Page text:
An abiding belief in realism—not the representational realism of the novel or the psychological realism of the qualité française, but the brute ontological realism of the film image—comes across as a cornerstone of Rivette’s thought as a critic and a filmmaker, a conviction that what is seen on screen derives its power from the camera’s mechanical transcription of what did take place in reality. In his first essay, he prescribes a goal for the filmmaker: “Simply inscribe on film the manifestations, the mode of life and being, the behaviour of the little individual cosmos; film coldly, in a documentary manner: the universe goes on; the camera reduced to the role of a witness, an eye.” And, in a review of Cocteau’s Orphée (1950): “The filmmaker must know to respect what he films, to submit himself to his object.” Such strong faith in the realist axiom perhaps goes some way in explaining the indifference, if not downright hostility, of the Young Turks of Cahiers to vast areas of experimental cinema engaged with more plastic-painterly qualities of the medium.
In this, and their unerring, uncritical celebration of Jean Renoir, Rivette’s earliest articles, like Godard’s, reveal a strong influence of André Bazin. Godard would work his way out of Bazin’s shadow by defending classical editing over long-shot filmmaking in pieces like “Defense et illustration du découpage classique” (1952) and “Montage, mon beau souci” (1954). Rivette, for his part, turns to technology for coming into his own. In “L'âge des metteurs en scène” (1954), an enthusiastic appraisal of the possibilities of CinemaScope, one can see him working with and against the ideas of his mentor. A characteristically Bazinian statement early in the essay—“One must be deaf not to be haunted by the clear, lively timbre of Lilian Gish’s voice.”—makes way for a grim pronouncement—“The search for depth of field is outmoded”—and a Greenbergian criterion: “Could great mise en scène, like great painting, be flat, revealing depth, not through gaps, but through notches?”
One more aspect that Rivette’s written work shares with Farber’s is its eye for the human element of films. The physical presence of an actor, the concrete nature of his/her gestures and movement are, for Rivette, the primordial, structuring components of cinematic aesthetic. In his first essay, he compares the inescapably specific quality of the film image, its uniqueness of time and space, with the universal quality of literary production: “a shot always belongs to the realm of the accidental, to a unique and unrepeatable success; a sentence can be rewritten at will.” The following piece on Renoir’s The Southerner (1945) furthers the thought: “It’s once again proven that the word ‘script’ has no meaning and that there is neither now or ever a ‘script’: a film is people who walk, kiss, drink and bump their heads.”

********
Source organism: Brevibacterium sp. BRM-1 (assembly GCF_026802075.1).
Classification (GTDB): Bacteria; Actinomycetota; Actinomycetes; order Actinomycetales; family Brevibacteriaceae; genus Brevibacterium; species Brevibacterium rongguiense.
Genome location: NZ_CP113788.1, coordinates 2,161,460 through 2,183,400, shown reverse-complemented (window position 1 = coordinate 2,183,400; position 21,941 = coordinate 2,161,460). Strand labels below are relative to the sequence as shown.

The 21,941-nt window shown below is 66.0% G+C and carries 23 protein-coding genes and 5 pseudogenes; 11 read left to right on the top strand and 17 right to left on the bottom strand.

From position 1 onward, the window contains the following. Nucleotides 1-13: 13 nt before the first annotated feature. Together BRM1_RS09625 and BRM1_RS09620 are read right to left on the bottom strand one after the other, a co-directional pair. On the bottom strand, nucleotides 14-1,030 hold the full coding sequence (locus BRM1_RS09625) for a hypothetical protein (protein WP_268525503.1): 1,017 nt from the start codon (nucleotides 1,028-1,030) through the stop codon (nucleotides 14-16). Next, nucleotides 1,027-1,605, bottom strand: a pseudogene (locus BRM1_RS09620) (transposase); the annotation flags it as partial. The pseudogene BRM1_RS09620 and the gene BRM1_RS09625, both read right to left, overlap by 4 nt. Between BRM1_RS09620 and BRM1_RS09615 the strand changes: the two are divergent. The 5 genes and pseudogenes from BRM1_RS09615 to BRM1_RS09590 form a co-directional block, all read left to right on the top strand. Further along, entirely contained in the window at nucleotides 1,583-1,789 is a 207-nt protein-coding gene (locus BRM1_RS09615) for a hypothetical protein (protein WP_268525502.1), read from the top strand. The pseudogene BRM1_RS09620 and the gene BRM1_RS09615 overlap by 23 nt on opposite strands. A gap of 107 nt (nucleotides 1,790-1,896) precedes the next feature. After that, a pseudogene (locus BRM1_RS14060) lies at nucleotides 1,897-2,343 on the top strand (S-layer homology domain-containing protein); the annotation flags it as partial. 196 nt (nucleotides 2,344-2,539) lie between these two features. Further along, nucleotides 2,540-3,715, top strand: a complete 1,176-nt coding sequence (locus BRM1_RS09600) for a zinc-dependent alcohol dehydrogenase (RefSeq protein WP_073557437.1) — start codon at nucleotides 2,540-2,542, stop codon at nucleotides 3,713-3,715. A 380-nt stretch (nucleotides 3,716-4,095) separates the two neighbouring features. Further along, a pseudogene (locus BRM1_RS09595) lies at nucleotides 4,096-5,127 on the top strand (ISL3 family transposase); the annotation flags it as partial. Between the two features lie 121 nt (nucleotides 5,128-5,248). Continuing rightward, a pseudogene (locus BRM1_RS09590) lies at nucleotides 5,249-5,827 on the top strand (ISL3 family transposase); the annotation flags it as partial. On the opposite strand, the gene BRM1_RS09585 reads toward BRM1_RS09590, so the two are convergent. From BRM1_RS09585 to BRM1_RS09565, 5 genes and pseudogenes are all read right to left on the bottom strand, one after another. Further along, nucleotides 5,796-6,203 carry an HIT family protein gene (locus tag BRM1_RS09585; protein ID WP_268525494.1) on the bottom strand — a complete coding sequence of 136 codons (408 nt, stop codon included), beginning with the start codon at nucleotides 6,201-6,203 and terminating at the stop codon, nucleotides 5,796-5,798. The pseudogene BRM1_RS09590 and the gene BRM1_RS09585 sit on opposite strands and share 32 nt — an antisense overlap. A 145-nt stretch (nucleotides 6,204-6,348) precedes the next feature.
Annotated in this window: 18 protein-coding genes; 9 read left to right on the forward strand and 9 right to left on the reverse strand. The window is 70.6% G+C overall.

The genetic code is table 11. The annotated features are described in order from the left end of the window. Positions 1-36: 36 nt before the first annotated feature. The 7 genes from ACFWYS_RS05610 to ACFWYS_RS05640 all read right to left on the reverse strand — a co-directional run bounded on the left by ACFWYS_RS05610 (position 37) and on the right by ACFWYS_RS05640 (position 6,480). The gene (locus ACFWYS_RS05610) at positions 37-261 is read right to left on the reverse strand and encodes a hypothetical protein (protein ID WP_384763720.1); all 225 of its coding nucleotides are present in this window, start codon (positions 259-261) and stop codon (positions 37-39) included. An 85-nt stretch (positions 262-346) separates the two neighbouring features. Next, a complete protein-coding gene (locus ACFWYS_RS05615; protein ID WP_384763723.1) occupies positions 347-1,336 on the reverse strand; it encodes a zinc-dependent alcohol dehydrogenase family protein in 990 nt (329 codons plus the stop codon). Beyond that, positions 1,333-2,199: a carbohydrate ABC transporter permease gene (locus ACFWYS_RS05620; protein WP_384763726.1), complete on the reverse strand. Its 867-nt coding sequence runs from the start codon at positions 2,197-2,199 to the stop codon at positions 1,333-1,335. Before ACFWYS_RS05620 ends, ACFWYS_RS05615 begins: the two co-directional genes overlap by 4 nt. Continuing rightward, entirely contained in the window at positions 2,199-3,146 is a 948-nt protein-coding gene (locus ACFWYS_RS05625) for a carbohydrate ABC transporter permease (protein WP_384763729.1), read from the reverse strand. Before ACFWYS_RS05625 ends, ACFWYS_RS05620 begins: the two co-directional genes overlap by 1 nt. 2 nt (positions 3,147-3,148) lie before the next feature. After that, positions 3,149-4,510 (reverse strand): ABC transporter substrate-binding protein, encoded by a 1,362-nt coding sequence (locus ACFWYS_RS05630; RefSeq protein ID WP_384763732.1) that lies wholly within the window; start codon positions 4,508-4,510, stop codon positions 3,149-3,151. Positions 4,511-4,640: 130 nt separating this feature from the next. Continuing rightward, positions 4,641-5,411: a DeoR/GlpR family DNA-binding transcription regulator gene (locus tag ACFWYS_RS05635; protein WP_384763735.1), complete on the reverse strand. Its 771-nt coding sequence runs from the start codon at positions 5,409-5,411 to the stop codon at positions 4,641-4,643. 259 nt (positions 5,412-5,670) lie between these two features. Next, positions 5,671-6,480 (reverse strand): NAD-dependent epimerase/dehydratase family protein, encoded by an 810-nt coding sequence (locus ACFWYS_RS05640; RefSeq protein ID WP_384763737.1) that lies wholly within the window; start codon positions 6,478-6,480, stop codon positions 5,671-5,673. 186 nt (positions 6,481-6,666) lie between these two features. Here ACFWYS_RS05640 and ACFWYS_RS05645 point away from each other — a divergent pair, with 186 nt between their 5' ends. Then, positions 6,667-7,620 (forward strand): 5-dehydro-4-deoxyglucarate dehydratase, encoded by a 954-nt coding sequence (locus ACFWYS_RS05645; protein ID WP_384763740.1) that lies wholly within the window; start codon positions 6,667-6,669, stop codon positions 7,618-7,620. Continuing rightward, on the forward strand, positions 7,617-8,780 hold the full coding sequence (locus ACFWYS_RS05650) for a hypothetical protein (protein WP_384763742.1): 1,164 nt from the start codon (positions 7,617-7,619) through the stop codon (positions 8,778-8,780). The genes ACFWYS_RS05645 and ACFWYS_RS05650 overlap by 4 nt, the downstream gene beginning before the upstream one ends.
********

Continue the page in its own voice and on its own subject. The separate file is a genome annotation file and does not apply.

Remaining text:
An even more formidable but unpublished article from the same year, “The Act and the Actor,” made available in Textes Critiques, broaches the question of film actors. After some provisional but compelling reflections on the viewer’s identification with the figures on screen, Rivette goes on to anoint the actor not only as the single most important ingredient of a film, but as its very purpose to exist. “Every film is a documentary on the actor,” he remarks. “Everything must be subjugated to the actor […] Everything is but a means to reach him, from the camera movements that search him to the décor that refers to him.” He continues: “The universe has no cinematic value but in its certain relation with man who confronts and enters it […] Far from subjugating him to some or various ‘components’ of the film, everything must be ordered according to him, from him who gives everything its raison d'être.” And finally, after establishing a monistic relation between the actor and his “acts”: “Movement, gesture, act: these are then the elements the filmmaker employs; he must harness the actor as his only means of expression.”
Rivette’s writing, right from “Nous ne sommes plus innocents,” militates against the pervasive idea of film as language. He traces this original sin in the universalization of D. W. Griffith’s specific idiom by later filmmakers: “The clumsy systematization of a language, of a syntax that Griffith must’ve confusedly elaborated to express himself and which was simply the superficial consequence of his particular universe put the worm into the fruit, which was to literally devitalize cinema in increasingly deaf and subtle forms.” This starkly resembles Luc Moullet’s arguments later in a lecture titled “On the Toxicity of Film Language” delivered in Pesaro in 1966: “The French who imitate American cinema are but appropriating the means conceived by Griffith and DeMille to express in the best possible way their personal universe, marked by Southern spirit and a puritanism that has nothing to do with the universe of the French directors.” While Moullet goes on to declare that “language is thus alienation,” Rivette simply characterizes cinema as a “language without law.” In other words, a means of information and expression with no inherent grammar.